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  • adj

Synonyms for blear-eyed

tired to the point of exhaustion

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References in classic literature ?
TO cook by your fire and to sleep under your roof for the night," I had announced on entering old Ebbits's cabin; and he had looked at me blear-eyed and vacuous, while Zilla had favored me with a sour face and a contemptuous grunt.
When that official hurried up, fuzzy-haired and somewhat blear-eyed at that early hour, the detective (who was not without an appreciation of the simpler forms of humour) asked him to taste the sugar and see if it was up to the high reputation of the hotel.
When he used to treat the boys in old days at a coffee-house, he would shout and laugh louder than anybody there, and have all the waiters skipping round him; it was quite painful to see how humble and civil he was to John of the Tapioca, a blear-eyed old attendant in dingy stockings and cracked pumps, whose business it was to serve glasses of wafers, and bumpers of ink in pewter, and slices of paper to the frequenters of this dreary house of entertainment, where nothing else seemed to be consumed.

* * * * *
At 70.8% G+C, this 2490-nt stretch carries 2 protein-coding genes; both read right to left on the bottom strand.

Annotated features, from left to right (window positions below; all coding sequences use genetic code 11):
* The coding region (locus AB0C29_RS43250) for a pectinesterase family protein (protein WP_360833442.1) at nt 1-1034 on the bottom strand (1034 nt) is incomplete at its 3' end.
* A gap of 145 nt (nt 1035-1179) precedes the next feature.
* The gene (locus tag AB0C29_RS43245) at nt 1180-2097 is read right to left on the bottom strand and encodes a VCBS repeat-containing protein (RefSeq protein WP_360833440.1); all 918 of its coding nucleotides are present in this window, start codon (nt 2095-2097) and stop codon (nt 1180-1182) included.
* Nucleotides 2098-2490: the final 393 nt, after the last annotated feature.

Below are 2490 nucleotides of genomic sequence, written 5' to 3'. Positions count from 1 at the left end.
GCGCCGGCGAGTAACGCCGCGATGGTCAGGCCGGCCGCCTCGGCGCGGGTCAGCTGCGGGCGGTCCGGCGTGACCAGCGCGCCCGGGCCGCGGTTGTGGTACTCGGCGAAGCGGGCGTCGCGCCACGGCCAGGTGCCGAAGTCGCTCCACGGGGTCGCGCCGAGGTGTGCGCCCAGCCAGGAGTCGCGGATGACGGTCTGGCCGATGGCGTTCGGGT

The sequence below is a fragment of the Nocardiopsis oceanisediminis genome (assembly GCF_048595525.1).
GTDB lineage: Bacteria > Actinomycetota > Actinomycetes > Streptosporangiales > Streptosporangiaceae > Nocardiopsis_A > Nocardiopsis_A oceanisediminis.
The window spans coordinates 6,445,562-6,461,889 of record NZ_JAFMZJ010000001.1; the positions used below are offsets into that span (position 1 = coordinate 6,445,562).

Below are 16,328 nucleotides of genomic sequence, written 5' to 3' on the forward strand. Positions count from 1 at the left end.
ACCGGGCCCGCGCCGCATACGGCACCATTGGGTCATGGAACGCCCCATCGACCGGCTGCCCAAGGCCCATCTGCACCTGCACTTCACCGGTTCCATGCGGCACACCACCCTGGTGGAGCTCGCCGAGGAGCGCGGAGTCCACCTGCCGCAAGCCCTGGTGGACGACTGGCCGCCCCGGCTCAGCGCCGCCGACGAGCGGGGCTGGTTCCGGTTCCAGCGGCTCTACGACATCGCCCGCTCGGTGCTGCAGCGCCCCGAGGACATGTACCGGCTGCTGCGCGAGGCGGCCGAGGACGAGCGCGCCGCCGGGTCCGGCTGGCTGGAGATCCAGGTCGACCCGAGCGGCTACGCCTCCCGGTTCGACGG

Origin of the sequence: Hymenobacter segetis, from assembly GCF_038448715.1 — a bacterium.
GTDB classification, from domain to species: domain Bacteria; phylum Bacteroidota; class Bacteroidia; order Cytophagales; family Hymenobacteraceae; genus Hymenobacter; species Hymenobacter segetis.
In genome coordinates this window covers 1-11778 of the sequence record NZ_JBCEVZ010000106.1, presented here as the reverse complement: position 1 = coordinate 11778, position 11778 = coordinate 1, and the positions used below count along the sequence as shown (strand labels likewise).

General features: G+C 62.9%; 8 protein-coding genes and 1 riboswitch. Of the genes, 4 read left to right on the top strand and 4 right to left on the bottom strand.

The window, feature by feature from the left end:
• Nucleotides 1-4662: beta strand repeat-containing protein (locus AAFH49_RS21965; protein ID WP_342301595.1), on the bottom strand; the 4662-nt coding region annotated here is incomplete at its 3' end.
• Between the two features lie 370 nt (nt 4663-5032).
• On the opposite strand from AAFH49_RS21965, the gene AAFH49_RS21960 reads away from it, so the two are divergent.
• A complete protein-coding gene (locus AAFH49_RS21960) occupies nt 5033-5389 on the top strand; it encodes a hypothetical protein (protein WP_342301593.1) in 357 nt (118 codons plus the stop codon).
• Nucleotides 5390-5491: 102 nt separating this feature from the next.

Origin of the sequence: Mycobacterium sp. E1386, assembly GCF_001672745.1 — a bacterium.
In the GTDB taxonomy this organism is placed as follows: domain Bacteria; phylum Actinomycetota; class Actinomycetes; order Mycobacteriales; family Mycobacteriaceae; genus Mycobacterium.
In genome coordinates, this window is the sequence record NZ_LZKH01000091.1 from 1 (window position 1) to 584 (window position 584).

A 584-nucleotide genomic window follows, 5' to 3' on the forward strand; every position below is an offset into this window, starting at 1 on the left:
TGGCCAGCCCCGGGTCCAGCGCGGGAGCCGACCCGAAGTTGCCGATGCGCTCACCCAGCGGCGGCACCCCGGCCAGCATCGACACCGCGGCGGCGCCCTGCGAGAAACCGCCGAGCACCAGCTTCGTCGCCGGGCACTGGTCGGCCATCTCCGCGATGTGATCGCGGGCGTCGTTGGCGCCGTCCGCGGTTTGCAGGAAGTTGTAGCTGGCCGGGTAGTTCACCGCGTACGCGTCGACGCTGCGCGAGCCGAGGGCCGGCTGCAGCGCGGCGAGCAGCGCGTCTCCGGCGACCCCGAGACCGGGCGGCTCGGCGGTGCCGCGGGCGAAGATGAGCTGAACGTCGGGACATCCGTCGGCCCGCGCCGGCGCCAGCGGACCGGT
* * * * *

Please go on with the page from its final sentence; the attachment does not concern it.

You're terrible fellows, you Captains," said he, tying up his papers; and his face wore something like a smile upon it, to the astonishment of the blear-eyed waiter who now entered, and had never seen such an expression upon Sedley's countenance since he had used the dismal coffee-house.
On the largest table, in the middle of the room, stood a smart Bible, placed exactly in the centre on a red and yellow woollen mat and at the side of the table nearest to the window, with a little knitting-basket on her lap, and a wheezing, blear-eyed old spaniel crouched at her feet, there sat an elderly woman, wearing a black net cap and a black silk gown, and having slate-coloured mittens on her hands.
A lazy lot - this Karl Yundt, nursed by a blear-eyed old woman, a woman he had years ago enticed away from a friend, and afterwards had tried more than once to shake off into the gutter.
ALL CLEAR, Coventry 1940 At five am and five years old, I see blear-eyed, emerging, stiff, to face the day.
Some of them were hair-lipped, others were blear-eyed, or hump-backed, or bow-legged, or clump-footed; hardly any of them looked like other people.